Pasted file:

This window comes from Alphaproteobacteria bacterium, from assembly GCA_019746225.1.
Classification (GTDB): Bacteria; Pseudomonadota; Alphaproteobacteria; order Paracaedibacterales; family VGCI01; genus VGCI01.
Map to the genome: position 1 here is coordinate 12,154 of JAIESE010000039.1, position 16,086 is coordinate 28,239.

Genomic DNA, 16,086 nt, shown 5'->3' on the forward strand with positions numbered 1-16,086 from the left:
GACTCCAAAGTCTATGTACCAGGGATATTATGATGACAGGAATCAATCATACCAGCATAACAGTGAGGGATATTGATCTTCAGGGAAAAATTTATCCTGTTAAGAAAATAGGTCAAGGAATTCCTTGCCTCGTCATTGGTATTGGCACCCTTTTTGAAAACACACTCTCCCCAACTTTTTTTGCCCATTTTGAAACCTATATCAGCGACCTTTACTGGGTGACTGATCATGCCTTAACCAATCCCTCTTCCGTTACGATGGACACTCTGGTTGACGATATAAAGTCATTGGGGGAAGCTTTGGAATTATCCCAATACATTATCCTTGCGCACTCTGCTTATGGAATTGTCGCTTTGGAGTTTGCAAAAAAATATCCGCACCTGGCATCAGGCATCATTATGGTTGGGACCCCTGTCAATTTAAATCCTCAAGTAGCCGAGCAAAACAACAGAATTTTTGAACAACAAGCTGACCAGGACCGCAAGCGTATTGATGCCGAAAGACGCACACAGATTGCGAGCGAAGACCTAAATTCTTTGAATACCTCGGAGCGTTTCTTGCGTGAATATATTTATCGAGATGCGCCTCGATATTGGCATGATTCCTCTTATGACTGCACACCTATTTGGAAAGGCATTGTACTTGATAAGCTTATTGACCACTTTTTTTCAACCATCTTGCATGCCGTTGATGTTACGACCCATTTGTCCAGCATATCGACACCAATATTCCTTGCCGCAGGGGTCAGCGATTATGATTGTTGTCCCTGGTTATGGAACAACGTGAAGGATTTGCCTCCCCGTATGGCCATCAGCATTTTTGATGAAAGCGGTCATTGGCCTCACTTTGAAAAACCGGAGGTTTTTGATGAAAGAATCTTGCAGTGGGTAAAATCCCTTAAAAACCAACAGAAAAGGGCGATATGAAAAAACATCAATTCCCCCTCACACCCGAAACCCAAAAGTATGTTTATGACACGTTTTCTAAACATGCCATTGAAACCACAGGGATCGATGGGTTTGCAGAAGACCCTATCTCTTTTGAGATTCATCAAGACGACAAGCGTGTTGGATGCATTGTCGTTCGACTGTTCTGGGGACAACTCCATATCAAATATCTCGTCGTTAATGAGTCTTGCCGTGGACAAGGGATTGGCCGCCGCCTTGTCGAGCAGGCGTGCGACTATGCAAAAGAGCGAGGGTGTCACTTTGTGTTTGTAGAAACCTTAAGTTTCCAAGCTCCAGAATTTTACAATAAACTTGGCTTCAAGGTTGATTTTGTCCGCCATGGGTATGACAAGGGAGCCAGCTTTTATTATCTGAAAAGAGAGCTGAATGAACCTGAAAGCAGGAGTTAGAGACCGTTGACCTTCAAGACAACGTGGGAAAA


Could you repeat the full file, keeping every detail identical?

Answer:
This window comes from Alphaproteobacteria bacterium, from assembly GCA_019746225.1.
Classification (GTDB): Bacteria; Pseudomonadota; Alphaproteobacteria; order Paracaedibacterales; family VGCI01; genus VGCI01.
Map to the genome: position 1 here is coordinate 12,154 of JAIESE010000039.1, position 16,086 is coordinate 28,239.

Genomic DNA, 16,086 nt, shown 5'->3' on the forward strand with positions numbered 1-16,086 from the left:
GACTCCAAAGTCTATGTACCAGGGATATTATGATGACAGGAATCAATCATACCAGCATAACAGTGAGGGATATTGATCTTCAGGGAAAAATTTATCCTGTTAAGAAAATAGGTCAAGGAATTCCTTGCCTCGTCATTGGTATTGGCACCCTTTTTGAAAACACACTCTCCCCAACTTTTTTTGCCCATTTTGAAACCTATATCAGCGACCTTTACTGGGTGACTGATCATGCCTTAACCAATCCCTCTTCCGTTACGATGGACACTCTGGTTGACGATATAAAGTCATTGGGGGAAGCTTTGGAATTATCCCAATACATTATCCTTGCGCACTCTGCTTATGGAATTGTCGCTTTGGAGTTTGCAAAAAAATATCCGCACCTGGCATCAGGCATCATTATGGTTGGGACCCCTGTCAATTTAAATCCTCAAGTAGCCGAGCAAAACAACAGAATTTTTGAACAACAAGCTGACCAGGACCGCAAGCGTATTGATGCCGAAAGACGCACACAGATTGCGAGCGAAGACCTAAATTCTTTGAATACCTCGGAGCGTTTCTTGCGTGAATATATTTATCGAGATGCGCCTCGATATTGGCATGATTCCTCTTATGACTGCACACCTATTTGGAAAGGCATTGTACTTGATAAGCTTATTGACCACTTTTTTTCAACCATCTTGCATGCCGTTGATGTTACGACCCATTTGTCCAGCATATCGACACCAATATTCCTTGCCGCAGGGGTCAGCGATTATGATTGTTGTCCCTGGTTATGGAACAACGTGAAGGATTTGCCTCCCCGTATGGCCATCAGCATTTTTGATGAAAGCGGTCATTGGCCTCACTTTGAAAAACCGGAGGTTTTTGATGAAAGAATCTTGCAGTGGGTAAAATCCCTTAAAAACCAACAGAAAAGGGCGATATGAAAAAACATCAATTCCCCCTCACACCCGAAACCCAAAAGTATGTTTATGACACGTTTTCTAAACATGCCATTGAAACCACAGGGATCGATGGGTTTGCAGAAGACCCTATCTCTTTTGAGATTCATCAAGACGACAAGCGTGTTGGATGCATTGTCGTTCGACTGTTCTGGGGACAACTCCATATCAAATATCTCGTCGTTAATGAGTCTTGCCGTGGACAAGGGATTGGCCGCCGCCTTGTCGAGCAGGCGTGCGACTATGCAAAAGAGCGAGGGTGTCACTTTGTGTTTGTAGAAACCTTAAGTTTCCAAGCTCCAGAATTTTACAATAAACTTGGCTTCAAGGTTGATTTTGTCCGCCATGGGTATGACAAGGGAGCCAGCTTTTATTATCTGAAAAGAGAGCTGAATGAACCTGAAAGCAGGAGTTAGAGACCGTTGACCTTCAAGACAACGTGGGAAAA